Another recommendation is to eat foods you like. This challenge will be a lot easier if you are not forcing yourself to consume products that you do not like. While not recommended, you could eat your entire 800 grams worth in apples. Does it count? Yes. Is it sustainable? No. Explore a little, but what we are trying to do here is get you eating enough fruits and vegetables, not necessarily getting you to try new types. Once you get used to the new (probably higher) volume of fruits and veggies, then feel free to experiment with the selection of items.
How to log your score
Each day on Wodify there will be an 800 gram Challenge workout under the Crossfit Programming. If you attend the morning or evening virtual classes we will sign you in and you will be able to log your score (as weight) on Wodify. If you ate 846 grams, you would log your score as 0.85 kg, and you can save it. Wodify will most likely convert to pounds for you, so just be aware of that.
If you don’t attend a virtual class, you can still log your score. On a computer, go to “My Performance” -> “Add Performance” -> Select “Metcon” for the Type -> Select “800 gram Challenge” for the Component -> Save. You will then enter your score. On Mobile, go to “Performance History” -> “Add” -> Select “Metcon” for the Type -> Select “800 gram Challenge” for the Component -> Save. You will then enter your score. It’s pretty straightforward, but we will get a video tutorial up for you soon in case there is any confusion.
What do we get out of this?
Well now you’re just being selfish. But in all seriousness, we will award some prizes to the top 3 weights of fruits and veggies consumed over the week. However, what everyone will receive from this challenge is a healthier lifestyle and a basis for setting good eating habits. Not only will this improve your fitness, but it will make you a healthier and happier person, and give you a better relationship with food.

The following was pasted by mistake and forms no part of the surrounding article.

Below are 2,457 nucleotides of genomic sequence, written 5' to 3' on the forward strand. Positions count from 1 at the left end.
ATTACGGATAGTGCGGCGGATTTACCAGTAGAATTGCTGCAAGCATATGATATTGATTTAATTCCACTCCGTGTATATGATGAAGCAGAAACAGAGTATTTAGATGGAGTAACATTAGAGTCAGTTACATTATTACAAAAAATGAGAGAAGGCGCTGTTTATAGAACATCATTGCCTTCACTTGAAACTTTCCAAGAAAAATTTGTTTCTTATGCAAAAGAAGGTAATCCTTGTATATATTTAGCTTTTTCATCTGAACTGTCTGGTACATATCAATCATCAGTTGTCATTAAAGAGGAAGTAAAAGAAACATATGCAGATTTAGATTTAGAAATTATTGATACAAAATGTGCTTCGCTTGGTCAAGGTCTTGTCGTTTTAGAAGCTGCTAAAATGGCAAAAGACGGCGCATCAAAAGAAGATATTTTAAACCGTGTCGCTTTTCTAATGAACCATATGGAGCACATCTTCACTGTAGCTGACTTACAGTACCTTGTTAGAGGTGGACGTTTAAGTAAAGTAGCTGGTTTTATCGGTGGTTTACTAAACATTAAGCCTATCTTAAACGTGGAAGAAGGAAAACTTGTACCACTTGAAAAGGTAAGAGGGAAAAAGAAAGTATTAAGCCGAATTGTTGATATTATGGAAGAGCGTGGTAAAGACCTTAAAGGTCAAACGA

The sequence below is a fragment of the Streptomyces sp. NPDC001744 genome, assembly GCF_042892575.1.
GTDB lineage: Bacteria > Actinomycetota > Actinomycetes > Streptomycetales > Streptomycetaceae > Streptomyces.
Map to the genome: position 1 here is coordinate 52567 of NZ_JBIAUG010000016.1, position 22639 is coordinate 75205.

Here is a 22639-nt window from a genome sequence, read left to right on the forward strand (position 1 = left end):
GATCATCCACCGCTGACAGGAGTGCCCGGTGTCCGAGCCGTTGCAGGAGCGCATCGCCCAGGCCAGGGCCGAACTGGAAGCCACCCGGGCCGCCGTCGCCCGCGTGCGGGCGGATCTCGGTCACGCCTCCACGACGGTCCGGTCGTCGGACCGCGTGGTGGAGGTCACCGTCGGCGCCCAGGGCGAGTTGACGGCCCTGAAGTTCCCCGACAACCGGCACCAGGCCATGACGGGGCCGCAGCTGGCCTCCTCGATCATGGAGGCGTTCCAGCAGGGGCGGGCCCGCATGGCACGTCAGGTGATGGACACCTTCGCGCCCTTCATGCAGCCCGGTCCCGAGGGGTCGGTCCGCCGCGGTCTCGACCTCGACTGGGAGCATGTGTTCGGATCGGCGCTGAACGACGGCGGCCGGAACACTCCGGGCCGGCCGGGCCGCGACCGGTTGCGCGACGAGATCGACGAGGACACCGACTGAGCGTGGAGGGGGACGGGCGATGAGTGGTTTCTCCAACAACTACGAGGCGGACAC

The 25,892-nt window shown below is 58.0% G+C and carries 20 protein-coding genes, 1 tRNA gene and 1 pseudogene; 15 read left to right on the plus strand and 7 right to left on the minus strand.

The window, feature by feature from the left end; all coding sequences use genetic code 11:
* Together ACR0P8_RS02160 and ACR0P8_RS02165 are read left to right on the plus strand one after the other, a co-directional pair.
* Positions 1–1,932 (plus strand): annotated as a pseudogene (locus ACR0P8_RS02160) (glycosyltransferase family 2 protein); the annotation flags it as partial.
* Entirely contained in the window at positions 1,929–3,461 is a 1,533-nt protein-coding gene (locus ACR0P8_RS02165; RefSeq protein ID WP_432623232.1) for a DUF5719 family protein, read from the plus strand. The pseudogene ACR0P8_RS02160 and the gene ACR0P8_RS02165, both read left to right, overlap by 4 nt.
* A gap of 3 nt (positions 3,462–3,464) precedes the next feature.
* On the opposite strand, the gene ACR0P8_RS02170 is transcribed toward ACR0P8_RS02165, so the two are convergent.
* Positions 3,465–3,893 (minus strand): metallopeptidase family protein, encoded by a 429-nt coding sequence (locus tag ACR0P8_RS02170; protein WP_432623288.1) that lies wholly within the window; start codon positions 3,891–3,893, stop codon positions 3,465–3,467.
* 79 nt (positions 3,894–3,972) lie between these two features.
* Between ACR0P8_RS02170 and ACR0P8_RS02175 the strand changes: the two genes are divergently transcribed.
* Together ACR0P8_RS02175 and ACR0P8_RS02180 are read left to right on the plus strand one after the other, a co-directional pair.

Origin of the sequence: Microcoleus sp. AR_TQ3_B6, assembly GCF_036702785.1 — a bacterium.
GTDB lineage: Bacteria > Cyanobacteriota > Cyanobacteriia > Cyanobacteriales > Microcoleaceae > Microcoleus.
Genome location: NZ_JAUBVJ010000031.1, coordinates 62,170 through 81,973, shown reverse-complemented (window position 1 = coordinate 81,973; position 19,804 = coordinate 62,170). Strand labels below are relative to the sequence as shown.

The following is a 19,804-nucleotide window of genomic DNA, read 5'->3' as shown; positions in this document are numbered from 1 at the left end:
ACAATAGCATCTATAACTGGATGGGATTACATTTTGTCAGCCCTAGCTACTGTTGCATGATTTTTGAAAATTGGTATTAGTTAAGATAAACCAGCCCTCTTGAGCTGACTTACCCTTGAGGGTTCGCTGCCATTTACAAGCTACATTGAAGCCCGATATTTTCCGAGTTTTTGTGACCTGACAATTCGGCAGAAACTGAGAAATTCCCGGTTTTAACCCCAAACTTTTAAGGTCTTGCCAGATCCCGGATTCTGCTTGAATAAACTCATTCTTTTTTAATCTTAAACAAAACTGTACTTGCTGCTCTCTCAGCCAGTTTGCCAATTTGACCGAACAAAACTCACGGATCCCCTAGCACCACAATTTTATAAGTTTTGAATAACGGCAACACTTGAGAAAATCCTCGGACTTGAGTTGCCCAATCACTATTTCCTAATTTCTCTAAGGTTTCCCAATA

(1) Aune, D., Giovannucci, E., Boffetta, P., Fadness, L.T., Keum, N., Norat, T., … Tonstad, S. (2017). Fruit and vegetable intake and the risk of cardiovascular disease, total cancer and all-cause mortality-a systematic review and dose-response meta-analysis of prospective studies. International Journal of Epidemiology, 46(3), 1029-1056. doi: 10.1093/ije/dyw319
Cooked vs Raw Food
Best practice for THIS challenge is to weigh the veggies/fruit as you are going to eat them (raw or cooked). During cooking, fruits and vegetables lose water (https://freefoodtips.com/food-shrinkage-chart/
), so cooked vegetables will generally weigh less than their raw counterparts. For this challenge, we are tracking consumption on a weight basis, so stick with weighing the food as you will eat it.
Are Beans and Peas (Legumes) Vegetables?
Note: “beans and peas” does not refer to green peas, green lima beans, and green (string) beans – these are clearly vegetables. Per the USDA (https://www.choosemyplate.gov/eathealthy/vegetables/vegetables-beans-and-peas
), technically, beans and peas can be considered both a vegetable and a protein. For this challenge, I would ask that you use their recommendation that “Generally, individuals who regularly eat meat, poultry, and fish would count beans and peas in the Vegetable Group. Vegetarians, vegans, and individuals who seldom eat meat, poultry, or fish would count some of the beans and peas they eat in the Protein Foods Group.”